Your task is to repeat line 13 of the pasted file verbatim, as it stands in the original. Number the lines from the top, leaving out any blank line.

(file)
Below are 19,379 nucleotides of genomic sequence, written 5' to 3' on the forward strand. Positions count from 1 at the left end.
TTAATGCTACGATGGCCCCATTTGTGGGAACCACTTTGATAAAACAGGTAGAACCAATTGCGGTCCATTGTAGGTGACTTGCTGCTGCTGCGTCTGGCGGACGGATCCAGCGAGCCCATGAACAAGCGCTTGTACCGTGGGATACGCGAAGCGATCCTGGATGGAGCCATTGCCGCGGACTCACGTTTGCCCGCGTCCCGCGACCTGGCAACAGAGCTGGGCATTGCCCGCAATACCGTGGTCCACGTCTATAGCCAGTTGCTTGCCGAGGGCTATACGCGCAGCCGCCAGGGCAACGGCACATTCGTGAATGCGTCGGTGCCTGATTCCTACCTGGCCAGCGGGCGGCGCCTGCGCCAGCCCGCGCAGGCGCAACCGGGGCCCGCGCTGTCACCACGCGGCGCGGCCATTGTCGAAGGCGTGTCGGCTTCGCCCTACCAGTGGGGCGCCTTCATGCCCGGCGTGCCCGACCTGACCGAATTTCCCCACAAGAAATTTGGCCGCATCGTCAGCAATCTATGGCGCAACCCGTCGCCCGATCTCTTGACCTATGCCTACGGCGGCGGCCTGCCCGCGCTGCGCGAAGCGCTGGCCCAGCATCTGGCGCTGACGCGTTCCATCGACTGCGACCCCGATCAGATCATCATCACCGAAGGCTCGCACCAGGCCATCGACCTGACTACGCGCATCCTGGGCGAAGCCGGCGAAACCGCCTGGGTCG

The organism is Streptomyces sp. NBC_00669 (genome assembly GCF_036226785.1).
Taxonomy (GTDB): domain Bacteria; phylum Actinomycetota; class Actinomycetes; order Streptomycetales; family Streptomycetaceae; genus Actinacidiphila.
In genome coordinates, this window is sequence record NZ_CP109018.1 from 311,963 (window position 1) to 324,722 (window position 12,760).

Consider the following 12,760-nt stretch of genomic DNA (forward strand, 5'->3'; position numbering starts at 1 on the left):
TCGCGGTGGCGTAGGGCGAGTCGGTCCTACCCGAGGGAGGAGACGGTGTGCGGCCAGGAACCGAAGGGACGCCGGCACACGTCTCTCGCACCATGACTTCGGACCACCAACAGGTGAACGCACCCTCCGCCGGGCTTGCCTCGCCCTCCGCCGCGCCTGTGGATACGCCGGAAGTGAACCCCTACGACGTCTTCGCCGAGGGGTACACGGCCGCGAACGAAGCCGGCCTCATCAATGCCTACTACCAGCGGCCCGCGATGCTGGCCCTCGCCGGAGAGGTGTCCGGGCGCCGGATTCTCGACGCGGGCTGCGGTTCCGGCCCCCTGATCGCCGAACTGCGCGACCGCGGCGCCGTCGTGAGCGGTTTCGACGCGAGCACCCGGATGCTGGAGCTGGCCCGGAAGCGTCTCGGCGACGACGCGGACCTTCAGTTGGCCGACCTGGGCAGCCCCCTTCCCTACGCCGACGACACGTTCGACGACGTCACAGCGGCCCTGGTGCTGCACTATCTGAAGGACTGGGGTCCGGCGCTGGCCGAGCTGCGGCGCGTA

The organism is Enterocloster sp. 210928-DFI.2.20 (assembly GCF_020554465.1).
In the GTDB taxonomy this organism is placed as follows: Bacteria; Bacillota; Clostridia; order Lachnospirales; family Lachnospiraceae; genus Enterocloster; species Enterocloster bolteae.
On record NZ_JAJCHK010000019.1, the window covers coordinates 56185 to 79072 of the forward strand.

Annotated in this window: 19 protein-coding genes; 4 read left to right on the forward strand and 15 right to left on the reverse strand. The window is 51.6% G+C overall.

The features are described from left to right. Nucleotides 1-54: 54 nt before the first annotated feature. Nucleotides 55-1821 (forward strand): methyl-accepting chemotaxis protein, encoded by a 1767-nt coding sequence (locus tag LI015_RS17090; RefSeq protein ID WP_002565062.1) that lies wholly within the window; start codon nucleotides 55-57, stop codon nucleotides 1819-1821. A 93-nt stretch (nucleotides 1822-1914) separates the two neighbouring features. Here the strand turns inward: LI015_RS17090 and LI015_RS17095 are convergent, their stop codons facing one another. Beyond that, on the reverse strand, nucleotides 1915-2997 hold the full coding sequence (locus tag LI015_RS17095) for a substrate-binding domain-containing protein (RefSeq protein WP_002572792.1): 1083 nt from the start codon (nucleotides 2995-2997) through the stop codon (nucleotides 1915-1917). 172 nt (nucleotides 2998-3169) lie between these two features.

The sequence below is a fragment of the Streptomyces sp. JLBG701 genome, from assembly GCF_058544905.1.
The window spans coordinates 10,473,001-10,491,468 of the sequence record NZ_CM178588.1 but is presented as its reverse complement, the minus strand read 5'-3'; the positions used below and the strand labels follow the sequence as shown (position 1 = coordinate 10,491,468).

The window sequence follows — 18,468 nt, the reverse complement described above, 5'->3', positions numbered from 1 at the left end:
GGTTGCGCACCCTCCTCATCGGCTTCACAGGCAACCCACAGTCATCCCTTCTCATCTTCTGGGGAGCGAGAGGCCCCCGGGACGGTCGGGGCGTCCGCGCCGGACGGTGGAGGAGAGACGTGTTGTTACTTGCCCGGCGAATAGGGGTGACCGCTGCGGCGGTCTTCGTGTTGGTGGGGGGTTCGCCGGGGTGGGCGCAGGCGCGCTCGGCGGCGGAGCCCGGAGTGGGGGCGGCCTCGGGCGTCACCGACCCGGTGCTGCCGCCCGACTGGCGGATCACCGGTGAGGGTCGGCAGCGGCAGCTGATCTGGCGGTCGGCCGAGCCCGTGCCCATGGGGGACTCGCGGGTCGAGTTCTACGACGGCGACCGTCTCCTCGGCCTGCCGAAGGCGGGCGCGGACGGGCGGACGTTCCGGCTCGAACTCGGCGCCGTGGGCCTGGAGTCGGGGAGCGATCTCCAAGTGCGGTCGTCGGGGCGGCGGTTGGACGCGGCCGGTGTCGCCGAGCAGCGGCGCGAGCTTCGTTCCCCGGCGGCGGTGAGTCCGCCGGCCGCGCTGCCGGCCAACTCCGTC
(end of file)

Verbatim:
The sequence below is a fragment of the Streptomyces sp. JLBG701 genome, from assembly GCF_058544905.1.